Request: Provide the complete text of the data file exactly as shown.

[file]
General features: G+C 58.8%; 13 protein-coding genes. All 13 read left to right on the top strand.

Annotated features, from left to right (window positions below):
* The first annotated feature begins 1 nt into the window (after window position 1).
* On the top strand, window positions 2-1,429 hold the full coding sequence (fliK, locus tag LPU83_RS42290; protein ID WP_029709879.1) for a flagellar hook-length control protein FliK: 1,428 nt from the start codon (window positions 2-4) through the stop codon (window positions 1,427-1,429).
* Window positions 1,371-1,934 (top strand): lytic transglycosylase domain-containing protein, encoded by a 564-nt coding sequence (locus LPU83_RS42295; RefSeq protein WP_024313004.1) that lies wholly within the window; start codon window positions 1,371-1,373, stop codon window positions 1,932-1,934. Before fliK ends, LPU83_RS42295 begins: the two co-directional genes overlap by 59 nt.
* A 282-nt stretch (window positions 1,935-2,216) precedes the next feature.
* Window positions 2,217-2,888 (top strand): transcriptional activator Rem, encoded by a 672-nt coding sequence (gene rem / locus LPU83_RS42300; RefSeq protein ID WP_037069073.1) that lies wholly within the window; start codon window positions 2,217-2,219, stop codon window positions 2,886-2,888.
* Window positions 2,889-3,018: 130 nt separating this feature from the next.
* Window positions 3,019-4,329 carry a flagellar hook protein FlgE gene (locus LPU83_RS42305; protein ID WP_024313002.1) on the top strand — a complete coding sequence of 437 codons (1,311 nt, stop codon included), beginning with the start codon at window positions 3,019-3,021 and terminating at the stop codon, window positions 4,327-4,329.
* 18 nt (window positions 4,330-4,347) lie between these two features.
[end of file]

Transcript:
General features: G+C 58.8%; 13 protein-coding genes. All 13 read left to right on the top strand.

Annotated features, from left to right (window positions below):
* The first annotated feature begins 1 nt into the window (after window position 1).
* On the top strand, window positions 2-1,429 hold the full coding sequence (fliK, locus tag LPU83_RS42290; protein ID WP_029709879.1) for a flagellar hook-length control protein FliK: 1,428 nt from the start codon (window positions 2-4) through the stop codon (window positions 1,427-1,429).
* Window positions 1,371-1,934 (top strand): lytic transglycosylase domain-containing protein, encoded by a 564-nt coding sequence (locus LPU83_RS42295; RefSeq protein WP_024313004.1) that lies wholly within the window; start codon window positions 1,371-1,373, stop codon window positions 1,932-1,934. Before fliK ends, LPU83_RS42295 begins: the two co-directional genes overlap by 59 nt.
* A 282-nt stretch (window positions 1,935-2,216) precedes the next feature.
* Window positions 2,217-2,888 (top strand): transcriptional activator Rem, encoded by a 672-nt coding sequence (gene rem / locus LPU83_RS42300; RefSeq protein ID WP_037069073.1) that lies wholly within the window; start codon window positions 2,217-2,219, stop codon window positions 2,886-2,888.
* Window positions 2,889-3,018: 130 nt separating this feature from the next.
* Window positions 3,019-4,329 carry a flagellar hook protein FlgE gene (locus LPU83_RS42305; protein ID WP_024313002.1) on the top strand — a complete coding sequence of 437 codons (1,311 nt, stop codon included), beginning with the start codon at window positions 3,019-3,021 and terminating at the stop codon, window positions 4,327-4,329.
* 18 nt (window positions 4,330-4,347) lie between these two features.